And part of Eric was fine with this. Because it was finally over. No more pressure. All he’d ever wanted to do was play. To run with his pack and laugh and be counted and known. He’d never imagined there could be anything more. Not until they told him. Not until they started asking him what he was going to be when he grew up. What he was going to do with his life.

Do with it? What could it possibly be for?

The pressure to be something, to make something of himself … he’d never wanted it. He’d never understood it. But it was constant, all consuming, and one by one his pack had dropped away, giving in to the idea that it was better to strive in a cage than to sleep on a rooftop. And he didn’t understand. And every time he’d tried to follow their lead it felt so wrong, and he was so bad at it - late bloomer - that he’d always gone scurrying back to his tunnels and his crawl spaces and his balconies.

And they’d laughed at him and they’d pitied him and they’d asked what’s wrong with him, and he’d never really understood where he went wrong. What the hell do they want from me? He’d just wanted to play. Why did it get so hard?

And then the world had turned, and suddenly he was in demand, and he could play all he wanted, play to his heart’s content, and it had destroyed him utterly …

… And now he wasn’t even going to get to relive that glorious time, because now death itself was rejecting him. And all he would do is fall farther and farther away from life … and maybe that was okay, because what else was there for him anyway?

He tried to just settle into it. Falling isn’t so bad …

… except …

… That he still wanted to play …

… Oh God, he still wanted to play.

Even after everything - all the disappointment - he still wanted to stand on the top of a bridge and feel the wind in his face and balance himself on the edge.

Even after everything - all the dying - he still wanted to get carried away by music under the moonlight.

He wanted to taste food. He wanted to kiss girls. He wanted to fuck - oh how he wanted to fuck - and feel hot breath whispering beautiful lies in his ear. He wanted to go back to that show at the broken down pier where all the lights had gone out except for a row of costumed demons holding glowing globes, and an unseen chorus had chanted sacred music to call them to walk the flickering path.

It had brought tears to his eyes. It had been so beautiful.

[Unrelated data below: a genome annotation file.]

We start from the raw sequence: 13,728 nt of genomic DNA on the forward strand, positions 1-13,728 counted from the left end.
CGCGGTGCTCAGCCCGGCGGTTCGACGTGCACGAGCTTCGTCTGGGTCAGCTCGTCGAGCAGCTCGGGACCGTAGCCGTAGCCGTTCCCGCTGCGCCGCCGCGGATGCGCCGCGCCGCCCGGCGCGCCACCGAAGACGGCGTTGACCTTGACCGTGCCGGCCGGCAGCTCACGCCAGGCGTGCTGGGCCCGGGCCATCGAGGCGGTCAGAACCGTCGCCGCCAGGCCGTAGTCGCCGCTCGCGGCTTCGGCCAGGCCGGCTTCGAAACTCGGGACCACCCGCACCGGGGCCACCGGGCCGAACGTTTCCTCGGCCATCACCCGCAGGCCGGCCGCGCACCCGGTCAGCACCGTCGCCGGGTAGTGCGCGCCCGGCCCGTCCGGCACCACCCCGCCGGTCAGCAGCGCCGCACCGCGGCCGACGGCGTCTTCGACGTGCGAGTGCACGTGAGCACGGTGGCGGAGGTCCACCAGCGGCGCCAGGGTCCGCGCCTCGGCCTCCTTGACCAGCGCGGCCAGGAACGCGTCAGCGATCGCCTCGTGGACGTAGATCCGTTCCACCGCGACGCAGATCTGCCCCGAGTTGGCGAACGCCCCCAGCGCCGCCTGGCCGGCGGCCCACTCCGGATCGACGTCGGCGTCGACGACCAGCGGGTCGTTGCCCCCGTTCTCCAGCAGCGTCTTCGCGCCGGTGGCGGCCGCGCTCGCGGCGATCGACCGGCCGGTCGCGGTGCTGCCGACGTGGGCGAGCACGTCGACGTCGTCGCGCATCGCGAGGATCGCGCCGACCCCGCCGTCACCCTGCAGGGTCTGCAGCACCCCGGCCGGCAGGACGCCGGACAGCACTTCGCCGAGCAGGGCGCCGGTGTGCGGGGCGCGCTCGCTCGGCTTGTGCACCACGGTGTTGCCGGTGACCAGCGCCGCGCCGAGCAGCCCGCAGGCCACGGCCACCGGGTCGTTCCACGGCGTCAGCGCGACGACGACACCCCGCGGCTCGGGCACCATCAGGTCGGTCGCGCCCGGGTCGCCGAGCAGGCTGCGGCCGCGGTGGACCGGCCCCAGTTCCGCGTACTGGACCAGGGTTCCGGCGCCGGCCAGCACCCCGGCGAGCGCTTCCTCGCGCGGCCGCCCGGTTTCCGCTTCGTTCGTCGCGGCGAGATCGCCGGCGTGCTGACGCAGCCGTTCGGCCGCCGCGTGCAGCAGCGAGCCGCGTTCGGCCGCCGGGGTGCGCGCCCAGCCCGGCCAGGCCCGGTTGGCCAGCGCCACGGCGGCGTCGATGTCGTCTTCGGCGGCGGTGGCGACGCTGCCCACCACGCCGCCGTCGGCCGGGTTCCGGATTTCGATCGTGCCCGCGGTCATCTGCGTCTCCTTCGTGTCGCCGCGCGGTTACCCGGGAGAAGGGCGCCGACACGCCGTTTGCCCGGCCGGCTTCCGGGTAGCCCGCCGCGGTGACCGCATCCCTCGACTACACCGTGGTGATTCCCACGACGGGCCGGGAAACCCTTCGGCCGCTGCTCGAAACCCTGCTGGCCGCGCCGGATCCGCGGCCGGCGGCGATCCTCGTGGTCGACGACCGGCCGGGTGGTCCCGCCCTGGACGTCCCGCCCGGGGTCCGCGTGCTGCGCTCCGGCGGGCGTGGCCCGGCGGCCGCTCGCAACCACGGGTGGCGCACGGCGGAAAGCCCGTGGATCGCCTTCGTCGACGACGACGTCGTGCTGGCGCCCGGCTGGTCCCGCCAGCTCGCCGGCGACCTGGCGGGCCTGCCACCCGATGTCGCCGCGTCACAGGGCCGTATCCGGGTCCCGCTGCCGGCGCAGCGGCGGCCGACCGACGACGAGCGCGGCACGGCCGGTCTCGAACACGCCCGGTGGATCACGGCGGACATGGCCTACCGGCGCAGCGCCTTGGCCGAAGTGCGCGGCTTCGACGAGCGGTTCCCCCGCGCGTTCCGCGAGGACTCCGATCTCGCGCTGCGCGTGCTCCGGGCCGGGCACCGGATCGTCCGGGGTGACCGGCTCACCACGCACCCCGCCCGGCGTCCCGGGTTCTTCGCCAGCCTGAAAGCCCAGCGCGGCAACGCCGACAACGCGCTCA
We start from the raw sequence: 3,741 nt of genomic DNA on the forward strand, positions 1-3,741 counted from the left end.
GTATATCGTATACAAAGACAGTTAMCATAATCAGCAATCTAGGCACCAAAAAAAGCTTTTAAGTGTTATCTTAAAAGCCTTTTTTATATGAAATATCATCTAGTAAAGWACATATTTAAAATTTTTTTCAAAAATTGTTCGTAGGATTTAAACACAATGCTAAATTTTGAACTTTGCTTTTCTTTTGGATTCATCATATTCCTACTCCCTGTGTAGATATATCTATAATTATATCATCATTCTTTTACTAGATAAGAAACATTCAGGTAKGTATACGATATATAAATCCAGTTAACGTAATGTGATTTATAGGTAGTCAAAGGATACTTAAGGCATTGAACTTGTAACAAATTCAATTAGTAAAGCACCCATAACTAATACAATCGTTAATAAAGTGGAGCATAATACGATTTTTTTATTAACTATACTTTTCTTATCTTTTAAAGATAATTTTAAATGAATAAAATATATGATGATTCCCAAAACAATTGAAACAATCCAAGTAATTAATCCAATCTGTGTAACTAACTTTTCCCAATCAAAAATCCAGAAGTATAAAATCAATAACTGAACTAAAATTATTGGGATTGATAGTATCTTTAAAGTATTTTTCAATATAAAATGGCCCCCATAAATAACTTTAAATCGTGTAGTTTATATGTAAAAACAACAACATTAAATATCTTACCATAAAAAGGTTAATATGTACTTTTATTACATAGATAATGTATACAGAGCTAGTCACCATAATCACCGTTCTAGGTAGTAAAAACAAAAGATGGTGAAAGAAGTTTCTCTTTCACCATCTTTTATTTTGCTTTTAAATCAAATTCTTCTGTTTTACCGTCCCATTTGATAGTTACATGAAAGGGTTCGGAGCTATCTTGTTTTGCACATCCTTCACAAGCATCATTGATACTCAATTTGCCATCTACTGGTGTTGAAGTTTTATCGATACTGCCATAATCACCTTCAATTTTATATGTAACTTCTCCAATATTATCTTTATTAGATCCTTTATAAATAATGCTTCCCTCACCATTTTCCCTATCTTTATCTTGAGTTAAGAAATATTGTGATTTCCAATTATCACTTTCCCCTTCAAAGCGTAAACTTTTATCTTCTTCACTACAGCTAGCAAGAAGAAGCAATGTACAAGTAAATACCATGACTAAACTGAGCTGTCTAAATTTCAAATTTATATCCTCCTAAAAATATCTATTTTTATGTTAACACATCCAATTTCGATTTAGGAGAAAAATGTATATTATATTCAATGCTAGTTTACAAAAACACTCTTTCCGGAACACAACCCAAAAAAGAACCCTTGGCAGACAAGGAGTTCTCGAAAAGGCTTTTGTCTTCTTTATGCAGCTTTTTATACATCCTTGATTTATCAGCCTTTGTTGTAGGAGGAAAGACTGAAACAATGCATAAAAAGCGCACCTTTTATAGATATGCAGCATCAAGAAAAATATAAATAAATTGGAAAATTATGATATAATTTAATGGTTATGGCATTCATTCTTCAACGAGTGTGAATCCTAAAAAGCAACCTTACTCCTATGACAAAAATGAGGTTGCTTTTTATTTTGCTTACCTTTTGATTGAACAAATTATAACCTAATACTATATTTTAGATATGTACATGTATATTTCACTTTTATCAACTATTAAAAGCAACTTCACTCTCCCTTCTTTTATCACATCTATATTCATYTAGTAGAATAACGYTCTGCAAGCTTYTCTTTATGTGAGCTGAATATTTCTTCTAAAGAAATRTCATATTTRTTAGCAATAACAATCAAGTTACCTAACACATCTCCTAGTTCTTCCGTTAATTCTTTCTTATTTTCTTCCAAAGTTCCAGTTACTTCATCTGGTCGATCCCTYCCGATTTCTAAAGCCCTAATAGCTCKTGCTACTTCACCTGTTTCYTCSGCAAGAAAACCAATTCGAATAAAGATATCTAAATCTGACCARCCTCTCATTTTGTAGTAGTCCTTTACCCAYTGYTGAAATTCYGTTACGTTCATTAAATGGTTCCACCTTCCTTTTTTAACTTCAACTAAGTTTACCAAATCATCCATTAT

The flickering path had led to a hellscape where strangers in elaborate costumes had tangoed on elevated stages, and then an orchestra had swelled, and everyone had leaped to their feet and jumped up and down as the dancers had pulled out swords and begun dueling over the true nature of art.

Eric wanted it all. All that. So much.

But he couldn’t have it. Not if he was disassociated. He couldn’t have it if he was detached. You can have peace or life, but not both. Not for long.

… he didn’t have much longer.

Peter Pan is a lie

… death will honor every choice but the refusal to make one.

Eternal falling has nothing I want … except the refusal to lift a burden. How much was it worth, to not stand up when his name was called?

Slowly, as the light faded, taking the darkness with it, Eric reached out …

He landed on his feet, in the middle of the crowd surging to music played by an orchestra that surrounded them. He stumbled, but knew what he had to do. If it wasn’t too late.

He ran up to one of the stages. Leaped on it. Stood in-between the sword fighting dancers. Began his best imitation of a tango, screaming at the top of his lungs about art.

They grinned through their masks and stabbed him. One sword in the chest, the other through the side, piercing him through like a pig on stick.

There was no haze, no disassociation. This time he felt it all.

Agony like he had never known.

Well that was fucking stupid, he thought as he fell to his knees and bled out.

It was the sensation of sand and pebbles on his cheeks that made him sit up. He was on a beach, now, underneath the moonlight. The wind tasted of salt. Doc Pleasant stood over him, shaking his head.